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Last updated: Mon. Jan. 28, 2013 - 08:37 am EDT

Roanoke man, 19, charged in goat mutilation

Roanoke man, 19, charged in mutilation of 3 animals

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FORT WAYNE — When the man went outside to feed his three goats, he found them bleeding and suffering from what looked like deep stab wounds.

By the time police arrived, the goats were dead.

Now, a Roanoke teenager is facing charges related to killing the goats, which were kept at a home less than a half mile from his family’s home.

Tanner A. Macy, 19, of the 15000 block of U.S. 24 West, is preliminarily charged with three felony counts of torturing or mutilating a vertebrate animal.

He’s also facing one felony count of obstruction of justice, accused of trying to take evidence from his home after police taped off the crime scene.

The animal killings came to light when Allen County sheriff’s officers were called to a home in the 7700 block of West County Line Road South in southwest Allen County about 10:30 a.m. Thursday.

There, officers met with the owner of the goats, who said they were bleeding but alive when he went out to their pen. He also noticed footprints that did not belong to him.

The goats, which soon died, “had sustained multiple injuries that would be consistent with using a very large knife or object that can make major lacerations to the animals,” officer Gerald Hogan of the sheriff’s department wrote in an Allen Superior Court probable cause affidavit.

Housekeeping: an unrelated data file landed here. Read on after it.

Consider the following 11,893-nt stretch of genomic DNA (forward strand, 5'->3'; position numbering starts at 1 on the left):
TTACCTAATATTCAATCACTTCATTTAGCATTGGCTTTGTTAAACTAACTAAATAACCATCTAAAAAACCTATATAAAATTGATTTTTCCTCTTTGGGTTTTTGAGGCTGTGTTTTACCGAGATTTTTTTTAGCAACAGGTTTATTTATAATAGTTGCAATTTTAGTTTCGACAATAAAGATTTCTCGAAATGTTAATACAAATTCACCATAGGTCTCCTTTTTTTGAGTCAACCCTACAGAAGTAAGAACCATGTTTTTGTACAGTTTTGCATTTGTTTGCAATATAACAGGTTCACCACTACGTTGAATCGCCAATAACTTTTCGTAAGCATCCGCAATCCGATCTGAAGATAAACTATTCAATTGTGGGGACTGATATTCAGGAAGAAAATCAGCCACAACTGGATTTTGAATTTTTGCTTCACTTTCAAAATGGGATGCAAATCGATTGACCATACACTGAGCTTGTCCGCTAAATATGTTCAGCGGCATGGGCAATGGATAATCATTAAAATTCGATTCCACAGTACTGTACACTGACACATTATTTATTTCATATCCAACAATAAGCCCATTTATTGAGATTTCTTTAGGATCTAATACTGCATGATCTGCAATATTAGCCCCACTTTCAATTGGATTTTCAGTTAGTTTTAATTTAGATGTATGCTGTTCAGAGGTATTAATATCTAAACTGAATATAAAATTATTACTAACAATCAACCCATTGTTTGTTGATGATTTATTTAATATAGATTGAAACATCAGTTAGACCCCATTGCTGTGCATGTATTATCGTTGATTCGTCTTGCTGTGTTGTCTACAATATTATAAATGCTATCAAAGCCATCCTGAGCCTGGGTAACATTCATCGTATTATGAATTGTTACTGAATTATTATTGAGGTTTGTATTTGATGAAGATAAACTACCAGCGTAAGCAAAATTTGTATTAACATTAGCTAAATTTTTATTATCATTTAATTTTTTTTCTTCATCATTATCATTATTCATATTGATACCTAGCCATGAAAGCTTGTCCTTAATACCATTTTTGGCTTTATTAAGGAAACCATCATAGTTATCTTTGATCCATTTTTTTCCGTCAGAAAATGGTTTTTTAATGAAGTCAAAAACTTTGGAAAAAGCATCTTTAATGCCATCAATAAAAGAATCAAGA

Officers tracked the footprints leading from the pen and in between several houses to the garage door at Macy’s home, according to the affidavit.

As officers parked outside the home, Macy’s mother began driving down the driveway toward them in a black Cadillac Escalade.

She told the officers her son was inside the home, at which point they went in and spoke with him.

“The defendant was told why we were there and really didn’t seem surprised by what we told him,” Hogan wrote in the affidavit.

Officers surrounded the home in police tape and took Macy to police headquarters downtown for questioning.

But just as officers were about to begin asking what happened, Macy’s lawyer called, according to the affidavit.

The attorney did not want Macy to answer any questions, so police returned him to his family, who were now staying at another home in Roanoke.

Then, while officers were waiting for a search warrant to enter the taped-off home belonging to Macy’s family, they were approached by a neighbor. This neighbor said Macy was seen driving a black Cadillac Escalade through the neighborhood.

He was also spotted ducking under the police tape before entering the back of his parents’ home, according to the affidavit.

Macy then left with something tucked under his shirt, the neighbor said in the affidavit.

In the back of the home, officers found more footprints.

When they went to where Macy and his family were staying, the teen’s mother at first told police her son was with her the entire time, according to the affidavit. Then she told officers she thought her son removed a “pipe” from the home.

Officers noticed that the shoes Macy was wearing at the time matched the footprints they found at the back of the home, so they arrested him on the obstruction of justice charge.

They also impounded the Cadillac Escalade to search it for evidence and then went inside the home belonging to Macy’s family.

There, they found blood-stained shoes supposedly belonging to Macy that had tread matching the footprints left around the goat pen.

They also confiscated a pair of jeans that appeared to have dried blood on them, court records said.

At some point after being booked into Allen County Lockup on the animal torture charges, Macy posted $10,000 bond and has since been released.

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